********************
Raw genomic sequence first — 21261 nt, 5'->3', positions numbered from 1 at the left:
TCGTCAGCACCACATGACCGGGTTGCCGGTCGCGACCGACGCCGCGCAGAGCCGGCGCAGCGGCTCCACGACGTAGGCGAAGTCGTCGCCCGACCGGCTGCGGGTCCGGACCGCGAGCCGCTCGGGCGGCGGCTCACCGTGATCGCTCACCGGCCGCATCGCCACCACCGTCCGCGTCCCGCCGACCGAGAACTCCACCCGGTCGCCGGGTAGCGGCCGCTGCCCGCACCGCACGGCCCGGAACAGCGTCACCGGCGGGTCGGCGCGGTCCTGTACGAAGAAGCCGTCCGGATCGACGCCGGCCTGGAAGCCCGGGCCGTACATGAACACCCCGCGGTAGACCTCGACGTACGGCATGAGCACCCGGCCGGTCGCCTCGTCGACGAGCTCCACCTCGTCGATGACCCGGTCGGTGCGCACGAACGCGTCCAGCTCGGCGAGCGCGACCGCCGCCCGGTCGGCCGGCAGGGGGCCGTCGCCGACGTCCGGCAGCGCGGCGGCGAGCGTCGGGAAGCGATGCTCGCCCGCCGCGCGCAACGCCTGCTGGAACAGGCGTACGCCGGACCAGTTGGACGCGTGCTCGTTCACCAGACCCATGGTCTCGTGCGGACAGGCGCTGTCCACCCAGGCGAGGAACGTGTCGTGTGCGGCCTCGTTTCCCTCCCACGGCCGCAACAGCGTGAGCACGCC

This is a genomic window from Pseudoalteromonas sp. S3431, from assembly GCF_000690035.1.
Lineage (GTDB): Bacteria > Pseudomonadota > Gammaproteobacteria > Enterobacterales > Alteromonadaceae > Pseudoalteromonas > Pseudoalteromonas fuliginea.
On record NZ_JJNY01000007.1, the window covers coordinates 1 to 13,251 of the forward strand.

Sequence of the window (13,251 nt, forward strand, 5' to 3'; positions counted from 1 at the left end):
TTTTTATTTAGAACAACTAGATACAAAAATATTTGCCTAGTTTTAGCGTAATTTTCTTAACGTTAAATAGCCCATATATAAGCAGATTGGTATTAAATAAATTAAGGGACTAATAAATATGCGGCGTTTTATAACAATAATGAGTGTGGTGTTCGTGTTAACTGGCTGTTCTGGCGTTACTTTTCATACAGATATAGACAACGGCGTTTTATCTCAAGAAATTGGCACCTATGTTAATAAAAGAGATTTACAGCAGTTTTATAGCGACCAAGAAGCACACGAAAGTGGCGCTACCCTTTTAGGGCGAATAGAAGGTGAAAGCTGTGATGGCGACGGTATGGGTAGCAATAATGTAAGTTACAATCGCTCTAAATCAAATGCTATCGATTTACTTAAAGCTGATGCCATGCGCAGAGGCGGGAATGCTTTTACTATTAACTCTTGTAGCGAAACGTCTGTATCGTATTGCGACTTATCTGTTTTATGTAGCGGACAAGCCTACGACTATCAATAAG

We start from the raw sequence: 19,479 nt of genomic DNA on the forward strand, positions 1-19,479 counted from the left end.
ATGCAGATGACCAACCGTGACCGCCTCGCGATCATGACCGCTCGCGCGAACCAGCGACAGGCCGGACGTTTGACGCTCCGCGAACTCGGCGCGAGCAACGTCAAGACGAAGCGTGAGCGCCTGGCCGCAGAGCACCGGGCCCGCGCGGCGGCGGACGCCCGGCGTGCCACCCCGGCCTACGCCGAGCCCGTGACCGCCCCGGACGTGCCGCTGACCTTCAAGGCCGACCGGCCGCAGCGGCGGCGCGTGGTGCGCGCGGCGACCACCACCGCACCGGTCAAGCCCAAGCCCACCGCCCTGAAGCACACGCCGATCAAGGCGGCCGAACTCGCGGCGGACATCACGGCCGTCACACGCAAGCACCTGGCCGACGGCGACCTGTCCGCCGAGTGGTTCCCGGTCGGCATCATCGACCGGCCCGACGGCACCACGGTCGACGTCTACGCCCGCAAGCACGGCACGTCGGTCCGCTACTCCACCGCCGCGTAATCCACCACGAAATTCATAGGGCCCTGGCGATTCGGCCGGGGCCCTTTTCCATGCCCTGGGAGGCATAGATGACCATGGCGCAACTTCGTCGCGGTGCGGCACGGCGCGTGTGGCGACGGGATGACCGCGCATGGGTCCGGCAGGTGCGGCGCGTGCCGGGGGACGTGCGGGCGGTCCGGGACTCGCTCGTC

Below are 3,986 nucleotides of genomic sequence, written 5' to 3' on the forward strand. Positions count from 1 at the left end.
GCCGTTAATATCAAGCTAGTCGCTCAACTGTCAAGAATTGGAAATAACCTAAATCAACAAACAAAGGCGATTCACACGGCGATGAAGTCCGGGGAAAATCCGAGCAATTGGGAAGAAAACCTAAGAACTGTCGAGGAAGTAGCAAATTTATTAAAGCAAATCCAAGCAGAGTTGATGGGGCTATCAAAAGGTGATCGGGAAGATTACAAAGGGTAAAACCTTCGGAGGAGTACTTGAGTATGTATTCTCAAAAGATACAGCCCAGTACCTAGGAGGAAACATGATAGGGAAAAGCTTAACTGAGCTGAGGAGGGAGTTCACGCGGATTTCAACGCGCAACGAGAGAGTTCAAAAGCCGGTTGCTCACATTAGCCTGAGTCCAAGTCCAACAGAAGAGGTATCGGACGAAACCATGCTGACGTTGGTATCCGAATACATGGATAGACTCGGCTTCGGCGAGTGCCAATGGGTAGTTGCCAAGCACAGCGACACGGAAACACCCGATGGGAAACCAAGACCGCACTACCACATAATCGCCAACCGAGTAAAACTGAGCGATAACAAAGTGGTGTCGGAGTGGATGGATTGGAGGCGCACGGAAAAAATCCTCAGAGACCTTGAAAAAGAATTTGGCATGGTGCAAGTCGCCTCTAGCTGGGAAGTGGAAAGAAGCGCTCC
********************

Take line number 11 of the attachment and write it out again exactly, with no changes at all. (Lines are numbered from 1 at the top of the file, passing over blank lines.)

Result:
GCCGTTAATATCAAGCTAGTCGCTCAACTGTCAAGAATTGGAAATAACCTAAATCAACAAACAAAGGCGATTCACACGGCGATGAAGTCCGGGGAAAATCCGAGCAATTGGGAAGAAAACCTAAGAACTGTCGAGGAAGTAGCAAATTTATTAAAGCAAATCCAAGCAGAGTTGATGGGGCTATCAAAAGGTGATCGGGAAGATTACAAAGGGTAAAACCTTCGGAGGAGTACTTGAGTATGTATTCTCAAAAGATACAGCCCAGTACCTAGGAGGAAACATGATAGGGAAAAGCTTAACTGAGCTGAGGAGGGAGTTCACGCGGATTTCAACGCGCAACGAGAGAGTTCAAAAGCCGGTTGCTCACATTAGCCTGAGTCCAAGTCCAACAGAAGAGGTATCGGACGAAACCATGCTGACGTTGGTATCCGAATACATGGATAGACTCGGCTTCGGCGAGTGCCAATGGGTAGTTGCCAAGCACAGCGACACGGAAACACCCGATGGGAAACCAAGACCGCACTACCACATAATCGCCAACCGAGTAAAACTGAGCGATAACAAAGTGGTGTCGGAGTGGATGGATTGGAGGCGCACGGAAAAAATCCTCAGAGACCTTGAAAAAGAATTTGGCATGGTGCAAGTCGCCTCTAGCTGGGAAGTGGAAAGAAGCGCTCC